8 Your role as a health professional You play an important role in monitoring the safety of therapeutic goods by reporting any suspected adverse events to the TGA Reports can be made online, or by phone, fax or Visit the TGA website for more information about reporting 8 Search the databases of adverse event notifications to see what has been reported to the TGAdatabases of adverse event notifications Search the databases of adverse event notifications to see what has been reported to the TGAdatabases of adverse event notifications 8

9 What should you report? The TGA is particularly interested in: serious or unexpected reactions to medicines (this is explained further on the next slide) serious medicine interactions faults or problems with medical devices that have resulted, or could have resulted, in adverse events 9

10 Reporting serious and unexpected reactions to medicines It is most important to report serious and unexpected reactions to medicines. These are distinct from well known side effects. For example, we would not expect reports of: tiredness after taking an opiate based painkiller nausea or diarrhoea after taking certain antibiotics. 10

11 Who currently reports adverse events? 2012 data The TGA is developing strategies to encourage increased reporting by health professionals and consumers * There are mandatory reporting requirements for industry. 11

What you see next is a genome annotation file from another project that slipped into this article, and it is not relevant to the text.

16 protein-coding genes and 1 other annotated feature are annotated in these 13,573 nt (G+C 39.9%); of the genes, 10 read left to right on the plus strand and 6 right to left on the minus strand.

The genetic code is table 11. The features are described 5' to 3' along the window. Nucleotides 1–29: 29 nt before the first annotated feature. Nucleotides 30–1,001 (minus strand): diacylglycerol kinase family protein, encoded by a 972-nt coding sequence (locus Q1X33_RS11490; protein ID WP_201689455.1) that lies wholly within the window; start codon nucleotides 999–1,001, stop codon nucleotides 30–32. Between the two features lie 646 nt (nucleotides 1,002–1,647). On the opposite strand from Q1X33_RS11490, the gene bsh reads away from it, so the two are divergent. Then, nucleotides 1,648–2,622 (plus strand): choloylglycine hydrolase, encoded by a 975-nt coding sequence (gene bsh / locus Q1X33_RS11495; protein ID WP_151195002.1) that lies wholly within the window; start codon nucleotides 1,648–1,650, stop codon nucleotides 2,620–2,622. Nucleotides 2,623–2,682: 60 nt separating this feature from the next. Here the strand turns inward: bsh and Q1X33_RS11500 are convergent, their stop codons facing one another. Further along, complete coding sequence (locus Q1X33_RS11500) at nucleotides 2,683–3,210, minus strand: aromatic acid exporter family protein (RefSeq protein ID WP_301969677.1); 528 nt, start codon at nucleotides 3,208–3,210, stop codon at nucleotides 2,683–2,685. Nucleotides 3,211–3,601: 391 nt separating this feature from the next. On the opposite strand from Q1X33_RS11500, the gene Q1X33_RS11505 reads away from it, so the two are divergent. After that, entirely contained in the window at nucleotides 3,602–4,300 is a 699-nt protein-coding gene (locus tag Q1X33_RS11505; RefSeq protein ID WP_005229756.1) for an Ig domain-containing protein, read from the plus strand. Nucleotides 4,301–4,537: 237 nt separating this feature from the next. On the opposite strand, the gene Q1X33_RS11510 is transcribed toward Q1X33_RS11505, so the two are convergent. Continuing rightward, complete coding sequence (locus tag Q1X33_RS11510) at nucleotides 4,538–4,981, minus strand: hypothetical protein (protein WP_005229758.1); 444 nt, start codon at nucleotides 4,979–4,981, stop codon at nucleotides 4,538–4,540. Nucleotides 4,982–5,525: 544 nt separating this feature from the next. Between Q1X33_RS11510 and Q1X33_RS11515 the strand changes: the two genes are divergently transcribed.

12 Why Risk management plans? (RMPs) Real-world use of a medicine or biological identifies issues that may not have been discovered during a clinical trial RMPs are completed by sponsors as part of the registration process for high risk medicines and biologicals (made from or contains human cells or human tissue) They outline the risk management system for a product once it is available for use in Australia RMPs are living documents that cover the lifecycle of a product and inform the periodic safety update reports 12

13 Key elements of an RMP Safety specification Safety profile of a medicine or biological, including known and potential safety concerns Pharmacovigilance activities Plan for how safety concerns will be monitored and how further information will be collected Risk minimisation activities Plan for how the risks associated with the use of the product will be minimised 13

14 Signals Not from satellites! Signals are information collected from one or more sources that show a potentially causal relationship between a product and an adverse event There are three steps in the signal investigation process 14

15 Step 1 – detecting signals Involves a review of adverse event reports, international monitoring activities and reports, published literature and post-approval studies to identify harmful effects TGA 15

16 Involves determining the: nature magnitude health significance of potential safety problems and their impact on the overall risk-benefit of the product. This process takes into consideration factors such as whether it is a serious adverse event in a few patients or a moderate adverse event in a large number of patients. Step 2 – assessing signals 16